After eight years of working in graphic design while painting on the side and using half his studio to show his fine art, Griffin met gallery owner Tony Altermann. Altermann and Jack Morris, who together owned a Dallas gallery at the time, represented Griffin for a number of years. They took the painter under their wings, teaching him the difference between illustration and fine art and mentoring him on the business side of fine art. “It was another example of something I wasn’t looking for that came along,” the artist marvels.
Still, Griffin’s deeper artistic calling—masterfully rendering cowboys and landscapes of the West—had not yet come along. Following the inspiration of earlier American painters drawn to the color and light of France, he was primarily painting scenes from various regions in France, where, for several years, he and his wife, Lorna, spent time each year. One day Altermann suggested he consider subject matter closer to home.
Griffin took that advice, and in doing so, he reconnected powerfully with his earliest roots. He began to understand the struggles and satisfactions of his grandfather’s genuine cowboy life. Beyond the romanticized imaginings of a Texas-bred boy, he discovered nuances, emotions, and narratives that could be conveyed through paint. And gradually he learned to appreciate and visually express the harsh beauty that permeates both the western landscape and the life of those who make it their home by working the range.
“Comparing the beauty of the south of France with the beauty of a Texas sandstorm and the gritty stories of West Texas—I had to discover what that kind of beauty was,” he explains. “Then I began to understand the legacy and heritage of where I was raised, and the visual value of that. It was nice to come back home, to sink roots and push the art to another level. To be honest, the painting got a little easier to work through. Not that it’s ever easy, but I had a deeper well, a deeper source of resources and inspiration that I hadn’t known I had.”
Griffin’s aesthetic appreciation for terrain that many consider desolate is reflected in much of his work. EDEN UNDER A BLUE SKY, for example, suggests the deeply personal nature of one’s idea of paradise. As the painting’s title suggests, for these two mounted cowhands—one in shadow and one in sunlight—there is probably nowhere else they would rather be. Likewise, the viewer is offered a visual sense of their pleasure through the artist’s treatment of the scene, from its rich colors and fluid composition to the comfortable, easy stance of horses and men.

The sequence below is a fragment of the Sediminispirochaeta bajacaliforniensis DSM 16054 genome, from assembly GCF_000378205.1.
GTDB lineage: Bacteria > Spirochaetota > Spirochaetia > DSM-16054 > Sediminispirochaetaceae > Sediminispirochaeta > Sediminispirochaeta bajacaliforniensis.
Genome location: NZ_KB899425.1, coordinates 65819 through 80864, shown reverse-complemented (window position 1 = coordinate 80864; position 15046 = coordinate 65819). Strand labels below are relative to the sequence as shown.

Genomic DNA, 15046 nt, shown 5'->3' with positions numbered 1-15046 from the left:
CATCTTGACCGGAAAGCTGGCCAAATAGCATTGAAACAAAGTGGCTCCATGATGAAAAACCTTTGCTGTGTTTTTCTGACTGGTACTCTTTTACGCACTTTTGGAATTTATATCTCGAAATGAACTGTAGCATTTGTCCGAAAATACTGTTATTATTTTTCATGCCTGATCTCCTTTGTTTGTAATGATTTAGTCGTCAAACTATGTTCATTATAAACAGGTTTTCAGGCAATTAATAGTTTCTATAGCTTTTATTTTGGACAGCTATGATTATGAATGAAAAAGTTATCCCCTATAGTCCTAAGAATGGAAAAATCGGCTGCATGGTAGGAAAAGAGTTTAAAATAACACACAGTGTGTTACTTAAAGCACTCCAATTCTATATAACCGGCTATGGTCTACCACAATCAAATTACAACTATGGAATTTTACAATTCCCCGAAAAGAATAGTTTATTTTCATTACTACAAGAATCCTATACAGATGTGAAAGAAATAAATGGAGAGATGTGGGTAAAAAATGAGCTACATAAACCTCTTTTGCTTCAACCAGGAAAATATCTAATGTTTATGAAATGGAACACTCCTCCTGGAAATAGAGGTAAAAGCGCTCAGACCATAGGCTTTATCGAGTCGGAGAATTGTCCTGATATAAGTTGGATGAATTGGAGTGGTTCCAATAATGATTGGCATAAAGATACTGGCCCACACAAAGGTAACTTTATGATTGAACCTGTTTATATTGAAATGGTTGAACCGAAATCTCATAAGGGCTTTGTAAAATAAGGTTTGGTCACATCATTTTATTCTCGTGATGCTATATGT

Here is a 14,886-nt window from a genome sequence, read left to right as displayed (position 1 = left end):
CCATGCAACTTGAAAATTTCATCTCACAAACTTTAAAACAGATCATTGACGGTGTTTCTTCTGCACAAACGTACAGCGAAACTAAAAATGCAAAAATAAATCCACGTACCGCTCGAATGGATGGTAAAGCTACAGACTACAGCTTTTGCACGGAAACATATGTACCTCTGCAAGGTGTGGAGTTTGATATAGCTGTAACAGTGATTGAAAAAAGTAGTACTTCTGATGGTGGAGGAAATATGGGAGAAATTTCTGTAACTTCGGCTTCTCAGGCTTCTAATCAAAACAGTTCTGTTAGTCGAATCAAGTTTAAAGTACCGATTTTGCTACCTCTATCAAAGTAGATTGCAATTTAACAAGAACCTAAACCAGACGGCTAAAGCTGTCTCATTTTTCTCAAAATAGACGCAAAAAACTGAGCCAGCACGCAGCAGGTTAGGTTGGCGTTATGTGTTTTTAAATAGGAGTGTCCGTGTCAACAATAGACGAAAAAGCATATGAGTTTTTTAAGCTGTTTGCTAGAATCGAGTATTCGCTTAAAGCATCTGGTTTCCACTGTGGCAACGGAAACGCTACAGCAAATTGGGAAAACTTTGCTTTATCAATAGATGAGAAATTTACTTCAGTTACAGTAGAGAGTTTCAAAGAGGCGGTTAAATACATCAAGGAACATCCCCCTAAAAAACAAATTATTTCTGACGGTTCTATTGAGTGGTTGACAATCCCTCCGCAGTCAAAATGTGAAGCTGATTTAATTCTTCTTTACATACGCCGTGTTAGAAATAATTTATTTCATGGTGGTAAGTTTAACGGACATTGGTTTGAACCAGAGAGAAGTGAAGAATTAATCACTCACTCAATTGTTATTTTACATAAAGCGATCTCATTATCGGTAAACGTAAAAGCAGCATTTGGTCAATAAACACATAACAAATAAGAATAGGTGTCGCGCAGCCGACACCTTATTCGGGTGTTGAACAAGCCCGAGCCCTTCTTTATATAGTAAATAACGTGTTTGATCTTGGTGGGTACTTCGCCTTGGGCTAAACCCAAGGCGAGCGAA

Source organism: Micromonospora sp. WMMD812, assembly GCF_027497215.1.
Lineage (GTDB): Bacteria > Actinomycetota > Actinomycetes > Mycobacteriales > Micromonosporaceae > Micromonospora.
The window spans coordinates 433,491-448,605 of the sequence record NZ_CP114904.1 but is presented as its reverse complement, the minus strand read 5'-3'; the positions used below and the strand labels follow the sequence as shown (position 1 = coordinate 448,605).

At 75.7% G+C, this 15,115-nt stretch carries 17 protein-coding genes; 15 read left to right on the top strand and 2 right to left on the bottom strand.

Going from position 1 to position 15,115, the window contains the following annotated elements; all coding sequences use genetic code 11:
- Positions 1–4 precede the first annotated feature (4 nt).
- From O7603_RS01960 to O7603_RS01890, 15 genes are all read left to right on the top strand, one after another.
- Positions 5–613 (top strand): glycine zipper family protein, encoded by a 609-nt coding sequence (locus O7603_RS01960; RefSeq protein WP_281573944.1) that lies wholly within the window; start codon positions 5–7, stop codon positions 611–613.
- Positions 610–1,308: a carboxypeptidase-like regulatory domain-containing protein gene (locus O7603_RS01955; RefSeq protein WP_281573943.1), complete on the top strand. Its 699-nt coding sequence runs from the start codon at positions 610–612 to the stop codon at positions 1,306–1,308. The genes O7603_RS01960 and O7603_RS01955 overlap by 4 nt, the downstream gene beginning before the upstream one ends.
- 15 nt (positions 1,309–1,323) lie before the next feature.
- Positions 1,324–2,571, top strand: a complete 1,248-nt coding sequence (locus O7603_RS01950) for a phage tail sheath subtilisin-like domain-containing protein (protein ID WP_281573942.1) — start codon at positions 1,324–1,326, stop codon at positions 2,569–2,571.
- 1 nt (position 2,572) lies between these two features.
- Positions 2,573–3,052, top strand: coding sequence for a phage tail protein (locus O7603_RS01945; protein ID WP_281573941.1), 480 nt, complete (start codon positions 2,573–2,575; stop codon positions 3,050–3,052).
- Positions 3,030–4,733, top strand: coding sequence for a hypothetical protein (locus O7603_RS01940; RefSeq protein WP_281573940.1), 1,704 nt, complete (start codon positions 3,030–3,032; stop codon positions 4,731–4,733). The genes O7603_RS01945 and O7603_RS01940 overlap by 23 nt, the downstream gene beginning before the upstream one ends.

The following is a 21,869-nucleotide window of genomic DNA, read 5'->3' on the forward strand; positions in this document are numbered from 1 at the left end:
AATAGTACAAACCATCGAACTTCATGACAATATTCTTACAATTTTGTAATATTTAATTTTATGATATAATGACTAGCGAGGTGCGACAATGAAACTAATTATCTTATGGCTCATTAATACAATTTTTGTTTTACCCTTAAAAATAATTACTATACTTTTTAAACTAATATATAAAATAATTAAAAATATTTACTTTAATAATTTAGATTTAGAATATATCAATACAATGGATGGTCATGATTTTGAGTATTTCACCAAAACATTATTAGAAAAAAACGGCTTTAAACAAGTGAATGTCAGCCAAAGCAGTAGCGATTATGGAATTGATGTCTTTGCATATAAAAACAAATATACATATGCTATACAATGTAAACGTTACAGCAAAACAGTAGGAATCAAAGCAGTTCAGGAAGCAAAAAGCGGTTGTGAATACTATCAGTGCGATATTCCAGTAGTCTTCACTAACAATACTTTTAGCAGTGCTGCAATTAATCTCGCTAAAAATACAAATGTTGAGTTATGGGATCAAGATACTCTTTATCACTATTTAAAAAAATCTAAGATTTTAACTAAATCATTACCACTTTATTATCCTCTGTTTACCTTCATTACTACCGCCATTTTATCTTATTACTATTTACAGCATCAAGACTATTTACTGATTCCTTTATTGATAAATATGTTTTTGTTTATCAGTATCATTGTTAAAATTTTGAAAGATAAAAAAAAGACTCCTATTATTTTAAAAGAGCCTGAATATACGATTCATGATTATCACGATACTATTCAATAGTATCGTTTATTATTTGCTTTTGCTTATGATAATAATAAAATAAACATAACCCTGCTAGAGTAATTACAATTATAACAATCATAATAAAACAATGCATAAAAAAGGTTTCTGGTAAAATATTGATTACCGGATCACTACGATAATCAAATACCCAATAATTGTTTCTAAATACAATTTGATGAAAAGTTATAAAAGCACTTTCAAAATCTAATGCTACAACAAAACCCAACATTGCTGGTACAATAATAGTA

Weather is a constant and unpredictable companion on the range, and in PASSING STORM a young cowboy appears to consider his options as dark clouds build. Yet he and his horse are still in the sun, which glows through the brim of his hat. “The light through his hat almost appears like a halo,” Griffin points out. “It says something about how I feel about that image—there’s a reverence about that whole thing.” He adds that the effect was not planned. “I never visually see in my head what a painting will look like when it’s finished. I start with a small idea and let it go with serendipity and figuring out how to make it work.”
A painting that required a bit more forethought was ONE STIRRUP AND A BIG NIGHT-MARE. It captures the instant when a mounted cowpoke realizes he has lost his balance while roped to a huge bucking horse. The tension is electric—it’s the split second before the rope gets taut and chaos explodes. But, Griffin observes, “Those moments of action are surrounded by many more moments of quiet.” In fact, what resonates perhaps most deeply with the artist is the tranquil solitude of life on the range. Despite its hardships and sacrifice, the cowboy’s life contains a pared-down grace that parallels the rough beauty of the land, he believes.
“I never got to give my grandfather credit for this, but if he was around, I would say thanks for doing what he did,” Griffin says. “He didn’t know the profound effect he’d have on me. There was a lot of value in that life, a lot of wonderful opportunity to learn about yourself, about nature—the sun and rain and all the elements you’re exposed to. It weathered you, but you became part of the land.”
Featured in the October 2013 issue of Southwest Art magazine–click below to purchase:
Southwest Art October 2013 print issue or digital download
Or subscribe to Southwest Art and never miss a story!
MORE RESOURCES FOR ART COLLECTORS & ENTHUSIASTS
• Subscribe to Southwest Art magazine
• Learn how to paint & how to draw with downloads, books, videos & more from North Light Shop
• Sign up for your Southwest Art email newsletter & download a FREE ebook